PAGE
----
Also, it seems likely that this is a research area that will become increasingly multidisciplinary. It is feasible that researchers with experience in law, psychology, history, sociology, among others will offer varying perspectives on a complex issue. It makes sense that this research area will continue to increase, especially after the tough conversations held as a nation due to the events occurring during the summer of 2020. Some suggestions for areas of future research to be conducted might revolve around obtaining a deeper understanding of the need for further reforms in the American criminal justice system. Research that investigates the entrenched prejudices in the criminal system, including the role of evidence in prosecution and sentencing, may also be warranted. Finally, a critical analysis and examination of law enforcement policies and what effective reformation of law enforcement to reduce racial bias should look like is another meritorious area for future research.
Abrams, Z. (2020). What works to reduce police brutality. American Psychological Association. https://www.apa.org/monitor/2020/10/cover-police-brutality
Balko, R. (2018). There’s overwhelming evidence that the criminal justice system is racist. The Washington Post. https://www.washingtonpost.com/graphics/2020/opinions/systemic-racism-police-evidence-criminal-justice-system/
Berdejo, C. (2018). Criminalizing race: Racial disparities in plea bargaining. Boston College Law Review, 59(4).
Bureau of Justice Statistics. (2021). What is the sequence of events in the criminal justice system? The Justice System. https://bjs.ojp.gov/justice-system
Doleac, J.L. (2018). Strategies to productively reincorporate the formerly incarcerated into communities: A review of the literature. http://ftp.iza.org/dp11646.pdf
Gans, D.H. (2020). The 14th amendment was meant to be a protection against state violence. The Atlantic. https://www.theatlantic.com/ideas/archive/2020/07/14th- amendment-protection-against-state-violence/614317/
Godwin University. (2021). The importance of the criminal justice system and today’s professionals. https://www.goodwin.edu/enews/importance-of-the- criminal-justice-system/
Gustafson, K. (2009). The criminalization of poverty. Journal of Criminal Law and Criminology, 3(99), 643-716.
Hetey, R.C., & Eberhardt, J.L. (2018). The numbers don’t speak for themselves: Racial disparities and the persistence of inequality in the criminal justice system. Current Directions in Psychological Science, 27(3), 183-187. doi:10.1177/0963721418763931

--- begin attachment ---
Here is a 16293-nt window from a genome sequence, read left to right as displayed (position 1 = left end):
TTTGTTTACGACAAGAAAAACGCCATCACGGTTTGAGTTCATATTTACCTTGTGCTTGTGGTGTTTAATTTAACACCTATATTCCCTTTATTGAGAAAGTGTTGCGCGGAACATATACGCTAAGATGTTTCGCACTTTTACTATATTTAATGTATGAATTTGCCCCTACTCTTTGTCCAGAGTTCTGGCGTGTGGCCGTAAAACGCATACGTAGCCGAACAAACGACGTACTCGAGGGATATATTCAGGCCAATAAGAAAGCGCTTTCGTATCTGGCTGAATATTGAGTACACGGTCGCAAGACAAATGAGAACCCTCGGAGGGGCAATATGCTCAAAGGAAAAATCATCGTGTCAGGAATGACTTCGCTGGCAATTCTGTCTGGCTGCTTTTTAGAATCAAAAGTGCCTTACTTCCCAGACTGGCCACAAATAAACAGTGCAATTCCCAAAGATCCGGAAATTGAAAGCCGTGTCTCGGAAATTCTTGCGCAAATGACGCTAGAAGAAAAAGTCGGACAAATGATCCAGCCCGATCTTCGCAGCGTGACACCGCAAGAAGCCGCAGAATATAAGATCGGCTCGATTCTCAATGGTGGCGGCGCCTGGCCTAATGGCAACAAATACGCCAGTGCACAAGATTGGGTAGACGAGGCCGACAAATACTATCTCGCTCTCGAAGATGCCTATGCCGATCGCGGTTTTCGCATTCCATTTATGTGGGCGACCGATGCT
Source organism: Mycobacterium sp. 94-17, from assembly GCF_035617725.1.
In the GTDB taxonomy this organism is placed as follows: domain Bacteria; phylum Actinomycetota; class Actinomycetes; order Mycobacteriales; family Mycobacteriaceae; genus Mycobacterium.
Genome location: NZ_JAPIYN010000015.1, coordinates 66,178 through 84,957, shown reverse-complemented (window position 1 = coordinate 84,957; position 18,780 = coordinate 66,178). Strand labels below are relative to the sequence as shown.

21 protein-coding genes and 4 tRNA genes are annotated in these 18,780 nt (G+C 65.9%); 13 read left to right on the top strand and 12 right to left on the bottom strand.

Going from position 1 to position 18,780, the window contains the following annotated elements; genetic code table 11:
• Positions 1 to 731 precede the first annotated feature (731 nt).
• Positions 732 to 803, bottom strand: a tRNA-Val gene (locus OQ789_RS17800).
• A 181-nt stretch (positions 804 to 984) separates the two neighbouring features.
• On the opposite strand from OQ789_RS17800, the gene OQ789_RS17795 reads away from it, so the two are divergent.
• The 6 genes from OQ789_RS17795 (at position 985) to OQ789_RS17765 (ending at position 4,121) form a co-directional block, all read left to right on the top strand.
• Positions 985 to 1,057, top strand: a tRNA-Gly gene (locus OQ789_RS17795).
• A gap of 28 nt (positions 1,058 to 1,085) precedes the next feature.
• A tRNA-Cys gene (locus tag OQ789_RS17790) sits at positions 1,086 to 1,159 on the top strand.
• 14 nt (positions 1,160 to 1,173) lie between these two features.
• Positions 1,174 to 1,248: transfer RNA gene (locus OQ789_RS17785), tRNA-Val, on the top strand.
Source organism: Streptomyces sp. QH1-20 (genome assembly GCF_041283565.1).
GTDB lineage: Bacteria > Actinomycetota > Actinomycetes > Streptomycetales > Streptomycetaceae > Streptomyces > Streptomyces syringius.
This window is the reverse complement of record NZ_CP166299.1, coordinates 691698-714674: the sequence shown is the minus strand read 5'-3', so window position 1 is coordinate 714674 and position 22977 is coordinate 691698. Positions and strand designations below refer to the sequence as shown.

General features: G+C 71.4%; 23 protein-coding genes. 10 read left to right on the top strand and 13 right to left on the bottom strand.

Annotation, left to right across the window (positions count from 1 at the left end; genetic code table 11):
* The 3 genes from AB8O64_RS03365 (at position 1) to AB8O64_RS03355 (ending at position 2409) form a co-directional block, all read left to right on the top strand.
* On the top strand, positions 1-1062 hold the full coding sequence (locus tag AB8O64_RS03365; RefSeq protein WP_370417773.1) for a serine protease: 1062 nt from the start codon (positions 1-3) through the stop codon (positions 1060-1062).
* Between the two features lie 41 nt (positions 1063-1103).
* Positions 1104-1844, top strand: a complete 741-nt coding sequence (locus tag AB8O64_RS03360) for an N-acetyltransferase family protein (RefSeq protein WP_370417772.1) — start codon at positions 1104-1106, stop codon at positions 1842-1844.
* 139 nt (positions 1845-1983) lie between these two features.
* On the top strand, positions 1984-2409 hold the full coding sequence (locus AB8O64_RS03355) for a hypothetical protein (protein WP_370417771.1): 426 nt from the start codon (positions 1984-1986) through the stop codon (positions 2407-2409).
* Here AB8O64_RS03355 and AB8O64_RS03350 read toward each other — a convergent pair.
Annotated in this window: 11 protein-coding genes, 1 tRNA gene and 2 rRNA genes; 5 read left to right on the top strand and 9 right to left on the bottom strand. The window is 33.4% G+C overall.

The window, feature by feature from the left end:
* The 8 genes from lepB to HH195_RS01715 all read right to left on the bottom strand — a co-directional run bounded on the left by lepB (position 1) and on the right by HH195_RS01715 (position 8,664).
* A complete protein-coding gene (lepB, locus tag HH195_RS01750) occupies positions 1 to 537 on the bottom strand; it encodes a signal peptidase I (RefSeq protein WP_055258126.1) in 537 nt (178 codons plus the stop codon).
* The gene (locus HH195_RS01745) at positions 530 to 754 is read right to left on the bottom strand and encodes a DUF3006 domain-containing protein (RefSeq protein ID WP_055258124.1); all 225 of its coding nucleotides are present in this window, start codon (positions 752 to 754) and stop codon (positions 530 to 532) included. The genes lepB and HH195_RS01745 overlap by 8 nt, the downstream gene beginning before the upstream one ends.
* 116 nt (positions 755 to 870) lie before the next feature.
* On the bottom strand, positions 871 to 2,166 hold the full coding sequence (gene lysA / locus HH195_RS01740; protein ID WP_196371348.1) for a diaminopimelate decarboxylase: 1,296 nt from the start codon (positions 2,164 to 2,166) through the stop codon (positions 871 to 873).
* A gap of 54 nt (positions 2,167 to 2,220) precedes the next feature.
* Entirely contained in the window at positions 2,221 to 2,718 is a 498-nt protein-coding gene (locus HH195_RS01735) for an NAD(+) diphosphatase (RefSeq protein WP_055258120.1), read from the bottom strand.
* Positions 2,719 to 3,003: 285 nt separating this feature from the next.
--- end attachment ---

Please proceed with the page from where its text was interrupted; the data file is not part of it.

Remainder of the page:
Human Rights Watch. (2021). Racism and the administration of justice. https://www.hrw.org/legacy/campaigns/race/criminal_justice.htm
Liberati, A., Altman, D.G., Tetzlaff, J., Mulrow, C., Gotzsche, P.C., Ioannidis, J.P., Clarke, M., Devereaux, P.J., Kleijnen, J., & Moher, D. (2009). The PRISMA statement for reporting systematic reviews and meta-analyses of studies that evaluate healthcare interventions: Explanations and elaboration. British Medical Journal, 6(7). doi:10.1136/bmj.b2700
Mackenzie, D.L. (2001). Sentencing and corrections in the 21st century: Setting the stage for the future. https://www.ojp.gov/sites/g/files/xyckuh241/files/archives/ncjrs/189106-2.pdf
Noswell, L.S., Norris, J.M., & White, D.E. (2017). Thematic analysis: Striving to meet the trustworthiness criteria. International Journal of Qualitative Methods, 16(1). doi:10.1177/1609406917733847
Obasogie, O. (2020). Police killing black people is a public health crisis too. The Washington Post. https://www.washingtonpost.com/outlook/police-violence-pandemic/2020/06/05/e1a2a1b0-a669-11ea-b619-3f9133bbb482_story.html
Rudovsky, D. (2007). Litigation civil rights cases to reform racially biased criminal justice practices. Column of Human Rights, 39, 97.
Sentencing Project. (2018). Report to the United Nations on racial disparities in the U.S. criminal justice system. https://www.sentencingproject.org/publications/un-report-on-racial-disparities/
Simms, M.C., Fortuny, K., & Henderson, E. (2009). Racial and ethnic disparities among low-income families. The Urban Institute. https://www.urban.org/sites/default/files/publication/32976/411936-racial-and-ethnic-disparities-among-low-income-families.pdf
Tobias, H., & Joseph, A. (2020). Sustaining systemic racism through psychological gaslighting: Denials of racial profiling and justifications of carding by police utilizing local news media. Race and Justice, 10(4), 424-455. doi:10.1177/2153368718760969
Visher, C.A., & Travis, J. (2011). Life on the outside. The Prison Journal, 91.
Weiner, I.B., & Hess, A.K. (Eds.). (2006). The handbook of forensic psychology (3rd ed.). Wiley Publishers.
Literature Inclusion Criteria
|Inclusion and Exclusion Criteria|
|Literature Type||Inclusion: Empirical research articles using qualitative, quantitative, and mixed-method approaches; theses and dissertations; systematic literature reviews and meta-analyses, theoretical reviews
Exclusion: Commentary; newspapers and magazines; perspective-based analyses
|Publication Source||Inclusion: Peer-reviewed journals, academic book/book chapters
Exclusion: Non-academic internet resources, conference proceedings, non-peer-reviewed journal articles
|Data Sources||Inclusion: Data from the United States, published within the last 10 years